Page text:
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3. What type of assets does the policy apply to?

The policy applies to physical assets (equipment, land, premises etc.) and non-physical assets (intellectual property (IP), data, skills etc.) It does not apply to surplus assets which are no longer needed in the public sector and which should be disposed of, or to assets which are fully utilised in delivering core government services.

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4. Is a public sector organisation allowed to make money from licensing?(Ref)

The re-use of most public sector information is allowed free of charge as it is prepared as part of the basic public task.

The taxpayer, having met the cost of collecting the information, is entitled to see a reasonable return on their investment (in the form of income from licensing) where such information has the potential to be re-used for commercial gain.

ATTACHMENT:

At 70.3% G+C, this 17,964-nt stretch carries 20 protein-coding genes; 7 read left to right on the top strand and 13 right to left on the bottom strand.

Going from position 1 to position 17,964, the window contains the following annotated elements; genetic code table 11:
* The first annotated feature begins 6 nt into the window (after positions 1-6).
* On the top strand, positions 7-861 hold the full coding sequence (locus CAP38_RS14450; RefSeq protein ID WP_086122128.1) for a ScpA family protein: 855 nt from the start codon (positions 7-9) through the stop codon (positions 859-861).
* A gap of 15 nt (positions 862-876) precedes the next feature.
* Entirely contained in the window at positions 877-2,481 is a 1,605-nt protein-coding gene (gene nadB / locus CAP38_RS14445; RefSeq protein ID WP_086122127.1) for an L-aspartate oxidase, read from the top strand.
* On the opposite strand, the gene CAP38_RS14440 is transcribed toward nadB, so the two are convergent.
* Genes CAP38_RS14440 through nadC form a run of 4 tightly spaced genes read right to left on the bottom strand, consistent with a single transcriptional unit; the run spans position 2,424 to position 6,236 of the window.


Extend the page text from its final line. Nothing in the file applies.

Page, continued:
OPSI – The Office of Public Sector Information – enforces the Re-use of Public Sector Information Regulations. (Ref)

Information should be made available for re-use on fair, consistent and non-discriminatory terms, with transparent pricing and licensing, in a timely manner and with the establishment of a quick and easily accessible complaints procedure.

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5. What issues need to be considered before implementing Wider Markets opportunities?

HM Treasury guidance (Ref) states that the proposed commercial activity should be one which the responsible accounting officer would be able to defend as an appropriate use of resources. Public bodies should take into account the following :

  • Whether they have the Parliamentary authority that may be needed for any expenditure concerned. For example, departments may need to seek a change in the ambit of the appropriate Vote (Request for Resource).